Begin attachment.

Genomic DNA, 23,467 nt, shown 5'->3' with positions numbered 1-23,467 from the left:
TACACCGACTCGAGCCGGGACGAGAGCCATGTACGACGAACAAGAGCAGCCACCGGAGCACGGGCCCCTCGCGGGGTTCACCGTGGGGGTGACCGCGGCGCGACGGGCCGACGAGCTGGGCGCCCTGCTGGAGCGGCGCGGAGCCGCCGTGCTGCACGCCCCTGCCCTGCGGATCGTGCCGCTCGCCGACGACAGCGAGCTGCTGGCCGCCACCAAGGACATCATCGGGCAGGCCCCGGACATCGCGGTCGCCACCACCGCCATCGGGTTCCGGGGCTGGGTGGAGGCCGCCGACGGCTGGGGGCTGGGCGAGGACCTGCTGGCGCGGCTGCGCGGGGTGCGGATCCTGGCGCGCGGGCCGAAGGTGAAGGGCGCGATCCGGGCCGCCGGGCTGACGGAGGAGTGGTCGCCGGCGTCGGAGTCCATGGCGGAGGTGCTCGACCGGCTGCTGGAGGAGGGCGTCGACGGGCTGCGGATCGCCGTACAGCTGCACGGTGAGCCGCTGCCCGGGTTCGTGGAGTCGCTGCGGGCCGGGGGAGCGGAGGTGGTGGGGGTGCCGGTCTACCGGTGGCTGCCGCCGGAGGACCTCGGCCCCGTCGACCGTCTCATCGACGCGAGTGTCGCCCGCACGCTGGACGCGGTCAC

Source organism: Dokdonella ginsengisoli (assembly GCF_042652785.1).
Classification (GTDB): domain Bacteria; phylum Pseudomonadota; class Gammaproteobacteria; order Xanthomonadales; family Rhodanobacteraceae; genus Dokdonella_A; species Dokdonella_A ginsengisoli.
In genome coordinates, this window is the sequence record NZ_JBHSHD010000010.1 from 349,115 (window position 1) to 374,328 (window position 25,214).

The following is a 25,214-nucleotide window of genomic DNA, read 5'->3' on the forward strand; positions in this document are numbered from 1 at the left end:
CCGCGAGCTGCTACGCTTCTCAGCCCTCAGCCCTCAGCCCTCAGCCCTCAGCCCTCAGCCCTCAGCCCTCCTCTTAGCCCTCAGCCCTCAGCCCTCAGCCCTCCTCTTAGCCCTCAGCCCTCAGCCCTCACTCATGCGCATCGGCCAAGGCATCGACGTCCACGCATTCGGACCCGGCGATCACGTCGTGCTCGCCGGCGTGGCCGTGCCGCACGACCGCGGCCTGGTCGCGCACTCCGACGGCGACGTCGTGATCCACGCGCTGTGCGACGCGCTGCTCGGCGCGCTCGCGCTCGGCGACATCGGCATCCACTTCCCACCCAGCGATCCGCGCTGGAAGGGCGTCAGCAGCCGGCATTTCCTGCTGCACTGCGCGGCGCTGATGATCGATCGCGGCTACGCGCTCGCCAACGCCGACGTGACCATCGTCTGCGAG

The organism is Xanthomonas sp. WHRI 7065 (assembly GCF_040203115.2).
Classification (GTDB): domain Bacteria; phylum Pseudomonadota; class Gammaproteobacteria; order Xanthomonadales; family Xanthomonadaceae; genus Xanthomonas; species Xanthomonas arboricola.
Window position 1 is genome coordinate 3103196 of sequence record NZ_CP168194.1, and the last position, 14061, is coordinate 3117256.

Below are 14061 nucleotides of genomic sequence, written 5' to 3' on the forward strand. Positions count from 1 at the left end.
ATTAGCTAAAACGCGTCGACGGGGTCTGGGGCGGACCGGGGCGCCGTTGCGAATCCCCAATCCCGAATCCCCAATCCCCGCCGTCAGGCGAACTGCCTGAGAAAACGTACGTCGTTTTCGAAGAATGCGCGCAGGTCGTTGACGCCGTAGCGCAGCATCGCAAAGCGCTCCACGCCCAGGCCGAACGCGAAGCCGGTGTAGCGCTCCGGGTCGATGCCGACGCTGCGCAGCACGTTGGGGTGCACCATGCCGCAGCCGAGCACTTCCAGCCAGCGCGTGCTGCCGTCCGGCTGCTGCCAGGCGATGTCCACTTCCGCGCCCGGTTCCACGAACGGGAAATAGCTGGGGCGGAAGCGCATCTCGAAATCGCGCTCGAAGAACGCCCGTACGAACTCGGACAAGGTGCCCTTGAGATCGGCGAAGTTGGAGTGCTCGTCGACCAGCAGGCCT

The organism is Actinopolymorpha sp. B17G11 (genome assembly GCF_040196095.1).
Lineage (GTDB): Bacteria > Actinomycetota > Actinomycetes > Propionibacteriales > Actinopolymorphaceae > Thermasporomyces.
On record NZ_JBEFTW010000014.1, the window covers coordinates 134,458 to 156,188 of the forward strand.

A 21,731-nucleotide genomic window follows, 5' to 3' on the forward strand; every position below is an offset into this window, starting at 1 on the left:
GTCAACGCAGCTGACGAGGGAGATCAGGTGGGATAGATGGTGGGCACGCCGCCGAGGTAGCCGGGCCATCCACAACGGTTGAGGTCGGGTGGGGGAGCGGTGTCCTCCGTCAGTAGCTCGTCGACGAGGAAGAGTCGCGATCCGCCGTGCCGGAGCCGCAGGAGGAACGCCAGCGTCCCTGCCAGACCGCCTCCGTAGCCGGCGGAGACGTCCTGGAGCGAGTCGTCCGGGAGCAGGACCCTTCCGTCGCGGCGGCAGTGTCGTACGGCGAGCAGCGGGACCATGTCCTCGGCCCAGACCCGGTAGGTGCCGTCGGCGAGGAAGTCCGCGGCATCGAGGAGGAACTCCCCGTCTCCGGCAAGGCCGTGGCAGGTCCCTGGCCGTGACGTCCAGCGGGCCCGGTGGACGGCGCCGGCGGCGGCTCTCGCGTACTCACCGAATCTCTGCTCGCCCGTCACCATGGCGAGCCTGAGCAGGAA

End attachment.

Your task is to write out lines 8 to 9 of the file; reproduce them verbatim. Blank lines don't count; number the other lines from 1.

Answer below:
The organism is Xanthomonas sp. WHRI 7065 (assembly GCF_040203115.2).
Classification (GTDB): domain Bacteria; phylum Pseudomonadota; class Gammaproteobacteria; order Xanthomonadales; family Xanthomonadaceae; genus Xanthomonas; species Xanthomonas arboricola.